Use of blast-furnace slag fine powder blended cement is an important option for lowering carbon emission in the concrete construction sector. However, concrete with blended cement (hereafter denoted as BFS concrete) has been believed vulnerable to shrinkage cracking and its use in building construction has been avoided except for underground structural elements in Japan. To develop the use of BFS concrete in building construction, quantitative evaluation of its shrinkage cracking resistance is necessary. The scope of this study included experimental verification of shrinkage resistance of BFS concrete, in which the effects of ambient temperature were emphasized, and restraint shrinkage cracking tests with BFS concrete subjected to three levels of ambient temperatures of 10, 20 and 30°C compared with normal concrete. To improve crack resistance, an improved BFS concrete using additives such as water retaining shrinkage reducing agent (SRA) was added to the experiments. As a result, the following two major conclusions were obtained: 1) The crack resistances of BFS concrete deteriorated due to increasing free shrinkage strain at high temperatures, while this was not the case for the normal concrete, and 2) water retaining type SRA dramatically improved the crack resistance of BFS concrete at high temperatures.
After fire, the decrease in load capacity of reinforced concrete (RC) structure will take place and may lead to a damage. This research brings out a method to repair flexural reinforced concrete members after fire by using near-surface mounted (NSM) carbon fiber reinforced polymer (CFRP) rods. In this study, a series of slabs were conducted to evaluate the flexural behavior of fire-damaged RC structures strengthened with NSM CFRP rods and repairing material. The arrangement or the location of NSM CFRP rods were the main factor that had been considered to evaluate the effectiveness of this method. Besides, the direct bond test of C-shaped specimens was carried out to investigate the bond behavior between CFRP rods and concrete in three different embedding positions of CFRP rods. Based on the experimental databases, it is clear to conclude that the strengthened slabs not only improved endurance limits but also improved load-carrying capacities and stiffness values as compared to control slab and fire-damaged slab. Especially, the test results showed that slabs with CFRP rods embedded in repairing material overlay had more load-carrying capacity than slabs with CFRP rods embedded inside concrete or between concrete and repairing material overlay.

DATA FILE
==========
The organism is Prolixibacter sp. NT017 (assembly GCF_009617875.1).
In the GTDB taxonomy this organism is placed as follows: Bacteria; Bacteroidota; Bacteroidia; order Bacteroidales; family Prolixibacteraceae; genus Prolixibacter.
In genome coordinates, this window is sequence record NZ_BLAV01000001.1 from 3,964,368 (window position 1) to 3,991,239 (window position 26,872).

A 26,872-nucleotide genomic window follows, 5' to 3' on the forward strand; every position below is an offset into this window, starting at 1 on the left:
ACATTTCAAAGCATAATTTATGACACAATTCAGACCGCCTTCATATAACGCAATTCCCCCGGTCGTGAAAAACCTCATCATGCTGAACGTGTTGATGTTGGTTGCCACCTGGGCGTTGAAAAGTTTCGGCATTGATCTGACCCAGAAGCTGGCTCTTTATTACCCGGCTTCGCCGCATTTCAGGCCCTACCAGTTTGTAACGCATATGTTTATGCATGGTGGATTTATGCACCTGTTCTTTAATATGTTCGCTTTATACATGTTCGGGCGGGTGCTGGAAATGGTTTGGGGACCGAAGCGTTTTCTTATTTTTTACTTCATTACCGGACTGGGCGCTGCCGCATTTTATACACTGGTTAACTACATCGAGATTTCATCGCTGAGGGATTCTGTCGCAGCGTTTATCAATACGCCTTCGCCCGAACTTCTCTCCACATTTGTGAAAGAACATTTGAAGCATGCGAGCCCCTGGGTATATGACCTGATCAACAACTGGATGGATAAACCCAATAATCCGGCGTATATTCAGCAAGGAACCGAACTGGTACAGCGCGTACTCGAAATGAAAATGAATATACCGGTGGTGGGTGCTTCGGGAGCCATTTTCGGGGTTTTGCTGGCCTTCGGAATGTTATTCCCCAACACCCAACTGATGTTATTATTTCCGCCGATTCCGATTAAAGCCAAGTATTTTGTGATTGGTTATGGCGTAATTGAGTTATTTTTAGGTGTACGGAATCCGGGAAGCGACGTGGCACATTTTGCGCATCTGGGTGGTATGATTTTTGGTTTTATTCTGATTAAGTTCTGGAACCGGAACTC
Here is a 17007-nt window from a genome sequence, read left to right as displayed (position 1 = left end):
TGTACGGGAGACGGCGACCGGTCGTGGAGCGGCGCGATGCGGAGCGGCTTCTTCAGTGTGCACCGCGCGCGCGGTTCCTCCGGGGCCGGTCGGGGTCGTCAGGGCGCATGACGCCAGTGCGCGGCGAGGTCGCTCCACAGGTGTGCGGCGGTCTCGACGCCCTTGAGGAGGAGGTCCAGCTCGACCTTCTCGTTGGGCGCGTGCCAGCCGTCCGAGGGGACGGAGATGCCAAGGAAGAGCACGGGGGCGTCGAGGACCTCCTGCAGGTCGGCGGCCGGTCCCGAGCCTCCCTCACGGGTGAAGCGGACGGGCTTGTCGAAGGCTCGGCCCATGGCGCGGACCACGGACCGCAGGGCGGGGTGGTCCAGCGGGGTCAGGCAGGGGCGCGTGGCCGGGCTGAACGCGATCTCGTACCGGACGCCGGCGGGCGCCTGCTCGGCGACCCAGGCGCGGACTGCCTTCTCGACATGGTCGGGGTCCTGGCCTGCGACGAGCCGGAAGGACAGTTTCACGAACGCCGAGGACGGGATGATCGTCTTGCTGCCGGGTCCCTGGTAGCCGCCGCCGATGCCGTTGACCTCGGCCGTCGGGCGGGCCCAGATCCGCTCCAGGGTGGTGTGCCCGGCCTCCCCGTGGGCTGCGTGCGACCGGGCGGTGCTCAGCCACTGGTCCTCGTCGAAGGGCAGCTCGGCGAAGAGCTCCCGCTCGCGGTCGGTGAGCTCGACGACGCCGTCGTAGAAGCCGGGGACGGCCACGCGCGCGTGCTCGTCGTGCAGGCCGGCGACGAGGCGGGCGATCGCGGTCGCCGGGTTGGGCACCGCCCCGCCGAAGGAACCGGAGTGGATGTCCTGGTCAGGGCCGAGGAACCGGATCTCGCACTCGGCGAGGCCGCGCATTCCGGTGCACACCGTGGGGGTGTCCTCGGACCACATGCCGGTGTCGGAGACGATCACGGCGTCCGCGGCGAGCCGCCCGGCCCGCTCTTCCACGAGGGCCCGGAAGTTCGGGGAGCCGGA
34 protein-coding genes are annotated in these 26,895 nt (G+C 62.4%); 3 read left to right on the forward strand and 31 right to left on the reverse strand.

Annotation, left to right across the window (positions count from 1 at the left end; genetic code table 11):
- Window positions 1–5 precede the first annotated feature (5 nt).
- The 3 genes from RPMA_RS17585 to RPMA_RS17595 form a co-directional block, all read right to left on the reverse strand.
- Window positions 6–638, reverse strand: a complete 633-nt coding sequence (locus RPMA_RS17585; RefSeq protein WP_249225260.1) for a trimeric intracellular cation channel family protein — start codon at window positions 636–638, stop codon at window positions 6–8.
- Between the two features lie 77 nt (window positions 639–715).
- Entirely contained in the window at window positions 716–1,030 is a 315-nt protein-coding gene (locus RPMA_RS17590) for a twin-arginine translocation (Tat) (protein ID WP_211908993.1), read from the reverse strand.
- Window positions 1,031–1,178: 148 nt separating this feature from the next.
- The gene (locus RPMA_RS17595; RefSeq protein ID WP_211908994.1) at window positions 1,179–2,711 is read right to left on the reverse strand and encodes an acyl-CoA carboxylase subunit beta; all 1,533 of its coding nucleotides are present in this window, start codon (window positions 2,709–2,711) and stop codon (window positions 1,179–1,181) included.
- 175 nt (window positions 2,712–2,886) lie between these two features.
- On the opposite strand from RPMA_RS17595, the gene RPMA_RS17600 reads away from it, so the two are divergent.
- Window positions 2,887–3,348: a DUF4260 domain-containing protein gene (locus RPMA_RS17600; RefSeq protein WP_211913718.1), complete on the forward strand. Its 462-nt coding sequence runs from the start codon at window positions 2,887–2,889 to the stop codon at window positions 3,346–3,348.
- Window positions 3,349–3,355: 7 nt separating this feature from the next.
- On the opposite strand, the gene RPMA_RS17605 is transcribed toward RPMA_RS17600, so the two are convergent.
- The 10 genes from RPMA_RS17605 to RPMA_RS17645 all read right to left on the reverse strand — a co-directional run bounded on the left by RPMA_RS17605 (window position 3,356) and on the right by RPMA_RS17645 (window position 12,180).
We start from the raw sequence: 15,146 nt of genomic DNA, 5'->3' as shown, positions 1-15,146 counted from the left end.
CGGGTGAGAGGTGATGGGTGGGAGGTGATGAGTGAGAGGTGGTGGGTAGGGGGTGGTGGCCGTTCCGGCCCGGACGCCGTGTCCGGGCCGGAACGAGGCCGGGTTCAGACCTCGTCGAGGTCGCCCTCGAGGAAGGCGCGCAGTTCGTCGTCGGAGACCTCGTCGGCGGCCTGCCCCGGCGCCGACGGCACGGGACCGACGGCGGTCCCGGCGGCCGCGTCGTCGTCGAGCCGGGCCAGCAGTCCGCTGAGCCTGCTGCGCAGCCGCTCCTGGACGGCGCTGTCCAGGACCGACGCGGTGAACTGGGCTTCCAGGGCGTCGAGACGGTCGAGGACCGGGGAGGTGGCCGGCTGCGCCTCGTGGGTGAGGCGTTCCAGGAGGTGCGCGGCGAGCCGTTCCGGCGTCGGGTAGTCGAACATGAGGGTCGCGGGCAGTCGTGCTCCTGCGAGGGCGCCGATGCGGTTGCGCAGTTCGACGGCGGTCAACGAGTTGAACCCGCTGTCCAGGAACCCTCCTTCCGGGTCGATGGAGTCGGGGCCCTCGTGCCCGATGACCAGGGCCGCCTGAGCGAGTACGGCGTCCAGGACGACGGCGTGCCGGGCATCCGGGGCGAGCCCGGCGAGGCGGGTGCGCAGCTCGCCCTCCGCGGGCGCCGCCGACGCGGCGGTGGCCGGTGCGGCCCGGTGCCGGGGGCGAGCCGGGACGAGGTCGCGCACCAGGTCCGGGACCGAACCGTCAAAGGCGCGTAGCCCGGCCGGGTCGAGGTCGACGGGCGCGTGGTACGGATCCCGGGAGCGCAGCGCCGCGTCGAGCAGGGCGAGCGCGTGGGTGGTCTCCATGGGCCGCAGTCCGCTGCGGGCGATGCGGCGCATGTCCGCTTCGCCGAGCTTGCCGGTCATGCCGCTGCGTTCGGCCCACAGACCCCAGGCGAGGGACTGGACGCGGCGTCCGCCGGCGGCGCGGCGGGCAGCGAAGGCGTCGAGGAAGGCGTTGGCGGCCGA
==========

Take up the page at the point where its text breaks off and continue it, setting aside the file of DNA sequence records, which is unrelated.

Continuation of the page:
In this paper, a comprehensive investigation regarding the loading effects on chloride diffusion in saturated concrete is reported. It involves both theoretical and experimental aspects, towards contributing to the service-life prediction of infrastructure under chloride attack. A revised chloride diffusion model is proposed based on the modified Fick' s second law with an emphasis on the loading effects. In particular, this influence is quantified using a newly-introduced damage effect factor defined by tortuosity and constrictivity of damaged concrete. This model is capable of predicting the chloride profiles in concrete under different loading states, regardless of whether it is damaged or undamaged. Meanwhile, a series of experimental studies were extensively operated in order to analyze the influence of loading on chloride diffu-sion process. Two types of mixtures (i.e. ordinary concrete and ordinary concrete mixed with slag) were investigated for chloride diffusion tests under different natures (i.e. compressive and tensile loads) and magnitudes of loads. Totally four levels of loads were applied to further correlate the relation between chloride diffusivities and associated strain values. Finally, two groups of test data with different tensile strain were adopted to validate the theoretical model. It shows that the model is reasonable and the numerical result is adequately accurate.
The objective of this research was to develop a method for the rapid estimation of the quantity of residual cement in sludge water and to control its hydration reaction using sodium gluconate in order to enable the residual cement in sludge water to be effectively utilized. The quantity of residual cement in sludge water can be estimated by measuring the heat of hydration liberated in 24 h using a conduction calorimeter. It is possible to recommence sodium gluconate-controlled cement hydration using magnesium nitrate. A method was developed to simulate the rate of the hydration reaction, which makes it possible to estimate the quantity of residual cement in sludge water by measuring the rate of heat liberation of hydration over 10 h.